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An Overview of Common Defenses in New York Foreclosures

Posted by Melvin Monachan | Nov 16, 2017 | 0 Comments

The 2015 Foreclosure Report generated by the Chief New York Court Administrator, indicated that those in the state that are facing foreclosure are continuing to increasingly retain legal counsel in defense of these actions. In 2011, the percentage of those with legal representation was merely 33%; however, this figure has nearly doubled at 61% last year. The New York State Court System recognizes several defenses that can be raised in the foreclosure process. This requires answering the summons and complaint and effectively supporting the defense. Defenses and potential counterclaims are made in writing with the facts that outline their basis for consideration.

Failure in HAMP Compliance

In response to the U.S. “housing crisis,” a federal program was introduced in 2009 known as the Home Affordable Modification Program (HAMP). This requires compliance with federal regulatory guidelines for lenders to make a reasonable effort to create a modification option for homeowners subject to foreclosure. Homeowners may cite a failure in HAMP adherence as a defense against non-compliant mortgage holders, which potentially could lead to suit dismissal.

Improper Service or Notice

Another defense may stem from the plaintiff's failure to properly serve the summons and/or compliant. Some of these include:

  • When a foreclosing party fails to mail a Notice of Default to the homeowner in ample time before the action of foreclosure.
  • A required 90-day pre-foreclosure notice must be executed containing five local agencies that a homeowner may seek counsel regarding the matter.
  • Plaintiff did not serve the complaint in an approved manner.
  • The homeowner(s) was not served the Help for Homeowners in Foreclosure Notice or its necessary attachments.

Fraud or Misrepresentation

Cases occur where there was a fundamental violation of laws associated with contracts. Here, a mortgage loan can potentially be deemed as illegal if unfairness was demonstrated in the sales process, loan terms, or closing process. If these violations are fraudulent or involve misrepresentation, it may lead to rendering the agreement as invalid. One example is the “unclean hands” defense that requires homeowners to prove the transaction involved illegal acts. In such cases, homeowner's may make counterclaims for damages.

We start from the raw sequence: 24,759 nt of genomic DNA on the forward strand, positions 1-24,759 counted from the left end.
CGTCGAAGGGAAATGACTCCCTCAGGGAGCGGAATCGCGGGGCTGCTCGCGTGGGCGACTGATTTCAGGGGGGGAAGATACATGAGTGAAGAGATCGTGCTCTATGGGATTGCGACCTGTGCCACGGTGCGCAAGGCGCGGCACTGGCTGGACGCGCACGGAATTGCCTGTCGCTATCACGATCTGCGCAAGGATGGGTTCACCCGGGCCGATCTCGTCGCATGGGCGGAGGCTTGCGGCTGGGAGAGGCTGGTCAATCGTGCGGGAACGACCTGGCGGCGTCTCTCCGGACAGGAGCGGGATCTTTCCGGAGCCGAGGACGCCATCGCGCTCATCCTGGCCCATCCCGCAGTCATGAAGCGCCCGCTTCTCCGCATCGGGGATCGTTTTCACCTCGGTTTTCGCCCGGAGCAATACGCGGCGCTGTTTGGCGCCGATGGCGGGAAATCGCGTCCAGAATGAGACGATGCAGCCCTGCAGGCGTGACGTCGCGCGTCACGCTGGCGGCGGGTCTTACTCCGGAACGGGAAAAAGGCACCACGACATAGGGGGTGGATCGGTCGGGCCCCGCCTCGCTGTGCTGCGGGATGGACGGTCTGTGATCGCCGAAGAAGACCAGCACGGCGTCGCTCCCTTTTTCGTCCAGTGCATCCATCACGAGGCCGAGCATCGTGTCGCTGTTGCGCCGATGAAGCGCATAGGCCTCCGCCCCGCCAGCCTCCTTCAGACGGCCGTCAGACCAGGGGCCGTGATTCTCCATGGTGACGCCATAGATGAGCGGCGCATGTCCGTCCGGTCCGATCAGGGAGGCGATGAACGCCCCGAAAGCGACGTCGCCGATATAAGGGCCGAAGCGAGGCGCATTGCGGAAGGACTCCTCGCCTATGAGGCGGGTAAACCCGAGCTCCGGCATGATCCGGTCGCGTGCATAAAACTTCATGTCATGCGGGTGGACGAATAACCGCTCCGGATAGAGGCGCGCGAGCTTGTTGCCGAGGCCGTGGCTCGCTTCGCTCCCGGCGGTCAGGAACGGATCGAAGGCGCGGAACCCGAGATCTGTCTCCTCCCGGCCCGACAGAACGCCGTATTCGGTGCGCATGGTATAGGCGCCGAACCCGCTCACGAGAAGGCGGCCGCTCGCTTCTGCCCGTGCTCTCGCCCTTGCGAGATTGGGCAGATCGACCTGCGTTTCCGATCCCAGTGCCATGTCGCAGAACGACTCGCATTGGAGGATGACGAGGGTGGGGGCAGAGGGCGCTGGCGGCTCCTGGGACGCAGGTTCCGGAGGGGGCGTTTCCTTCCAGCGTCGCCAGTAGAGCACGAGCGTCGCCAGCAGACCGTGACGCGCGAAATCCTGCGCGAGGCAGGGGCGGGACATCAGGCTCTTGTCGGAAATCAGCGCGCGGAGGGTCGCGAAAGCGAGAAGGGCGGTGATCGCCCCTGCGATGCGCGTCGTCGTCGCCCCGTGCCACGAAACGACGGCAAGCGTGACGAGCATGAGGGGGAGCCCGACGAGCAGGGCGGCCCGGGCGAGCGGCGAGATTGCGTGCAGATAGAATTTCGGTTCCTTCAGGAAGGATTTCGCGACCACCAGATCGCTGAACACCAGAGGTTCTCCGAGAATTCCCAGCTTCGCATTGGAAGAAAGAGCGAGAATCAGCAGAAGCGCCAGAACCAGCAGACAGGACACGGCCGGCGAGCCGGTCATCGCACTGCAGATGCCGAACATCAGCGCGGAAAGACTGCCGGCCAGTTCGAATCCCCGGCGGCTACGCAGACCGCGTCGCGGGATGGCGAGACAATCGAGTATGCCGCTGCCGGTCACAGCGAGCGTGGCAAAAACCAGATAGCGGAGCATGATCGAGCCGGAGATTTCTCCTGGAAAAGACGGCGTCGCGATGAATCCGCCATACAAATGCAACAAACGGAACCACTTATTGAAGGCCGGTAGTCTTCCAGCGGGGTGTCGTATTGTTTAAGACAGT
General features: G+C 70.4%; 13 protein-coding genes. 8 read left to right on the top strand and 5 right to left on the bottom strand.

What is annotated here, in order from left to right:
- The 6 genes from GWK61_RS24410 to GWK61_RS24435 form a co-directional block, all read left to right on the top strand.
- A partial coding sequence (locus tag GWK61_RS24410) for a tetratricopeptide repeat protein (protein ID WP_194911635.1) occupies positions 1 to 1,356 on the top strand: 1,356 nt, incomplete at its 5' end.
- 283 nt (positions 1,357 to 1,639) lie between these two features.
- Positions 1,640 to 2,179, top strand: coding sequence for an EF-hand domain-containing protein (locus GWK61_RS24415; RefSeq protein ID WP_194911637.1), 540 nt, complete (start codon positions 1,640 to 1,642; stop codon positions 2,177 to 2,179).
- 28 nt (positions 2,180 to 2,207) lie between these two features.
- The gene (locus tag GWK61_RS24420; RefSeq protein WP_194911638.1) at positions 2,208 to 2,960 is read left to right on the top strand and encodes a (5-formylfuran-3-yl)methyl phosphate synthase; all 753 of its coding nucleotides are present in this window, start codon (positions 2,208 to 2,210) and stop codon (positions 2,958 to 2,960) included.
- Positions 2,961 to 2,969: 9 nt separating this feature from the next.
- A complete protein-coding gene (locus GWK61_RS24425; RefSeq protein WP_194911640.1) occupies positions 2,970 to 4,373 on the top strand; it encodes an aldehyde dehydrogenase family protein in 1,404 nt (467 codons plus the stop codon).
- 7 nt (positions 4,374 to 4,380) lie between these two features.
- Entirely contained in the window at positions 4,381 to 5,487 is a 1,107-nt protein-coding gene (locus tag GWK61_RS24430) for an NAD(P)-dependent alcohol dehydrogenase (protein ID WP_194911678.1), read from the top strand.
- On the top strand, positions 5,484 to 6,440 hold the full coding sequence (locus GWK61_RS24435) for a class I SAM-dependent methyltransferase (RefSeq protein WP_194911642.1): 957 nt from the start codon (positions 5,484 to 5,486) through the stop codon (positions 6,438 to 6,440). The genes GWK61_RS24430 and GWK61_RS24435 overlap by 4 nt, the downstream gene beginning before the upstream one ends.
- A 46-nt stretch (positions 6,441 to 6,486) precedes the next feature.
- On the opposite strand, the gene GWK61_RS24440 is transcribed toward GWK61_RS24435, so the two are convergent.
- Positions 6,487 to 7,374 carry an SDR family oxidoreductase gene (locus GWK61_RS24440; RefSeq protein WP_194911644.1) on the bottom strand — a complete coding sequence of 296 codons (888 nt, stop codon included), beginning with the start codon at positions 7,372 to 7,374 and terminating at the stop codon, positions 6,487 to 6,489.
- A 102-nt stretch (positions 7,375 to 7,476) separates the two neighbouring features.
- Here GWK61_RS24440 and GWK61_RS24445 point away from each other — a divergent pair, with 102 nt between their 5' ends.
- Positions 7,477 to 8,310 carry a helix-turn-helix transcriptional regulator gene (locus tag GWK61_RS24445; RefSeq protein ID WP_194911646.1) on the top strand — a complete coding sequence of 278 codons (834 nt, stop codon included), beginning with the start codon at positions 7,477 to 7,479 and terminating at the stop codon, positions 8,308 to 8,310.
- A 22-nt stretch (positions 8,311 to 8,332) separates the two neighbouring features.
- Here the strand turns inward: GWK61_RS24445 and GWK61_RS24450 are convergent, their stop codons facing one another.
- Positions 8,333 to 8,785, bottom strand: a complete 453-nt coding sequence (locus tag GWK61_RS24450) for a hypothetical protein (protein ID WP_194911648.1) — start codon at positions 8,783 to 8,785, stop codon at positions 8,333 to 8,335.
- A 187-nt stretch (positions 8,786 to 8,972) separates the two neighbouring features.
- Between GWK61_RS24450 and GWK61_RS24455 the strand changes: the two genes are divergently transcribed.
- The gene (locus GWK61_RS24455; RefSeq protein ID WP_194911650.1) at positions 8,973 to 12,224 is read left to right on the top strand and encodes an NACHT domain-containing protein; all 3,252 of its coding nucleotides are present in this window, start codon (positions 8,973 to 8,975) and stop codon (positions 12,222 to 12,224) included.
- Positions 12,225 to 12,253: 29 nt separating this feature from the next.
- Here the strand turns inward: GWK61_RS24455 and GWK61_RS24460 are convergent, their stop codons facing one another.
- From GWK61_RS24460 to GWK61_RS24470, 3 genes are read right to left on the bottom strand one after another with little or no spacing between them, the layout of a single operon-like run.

Statute of Limitations

Generally, all contracts have a potential defense regarding the statute of limitations. This period applies in the case of a mortgage for six years. For example, if a homeowner made a mortgage payment of any kind, the limitation period begins at that time. Foreclosure lawsuits must be brought within this six-year time frame, or they may be dismissed.

Lack of Standing

It is possible to prove that a foreclosing party lacks proper standing; the foreclosing party must be the holder (owner) of the loan at the time of filing the lawsuit. This defense places a burden on the plaintiff to prove loan ownership. In the mortgage industry, it is common that the original lender with whom the homeowner entered the contract has since sold the mortgage to another party. Here, the current holder must provide evidence of legally obtaining the contract from the original owner.

About the Author

Melvin Monachan

Melvin Monachan is the founder of The Law Office of Melvin Monachan, PLLC, a full service, real estate law firm representing individuals, investors and corporate entities in all aspects of real estate law. On the transactional side, Melvin represents purchasers and...


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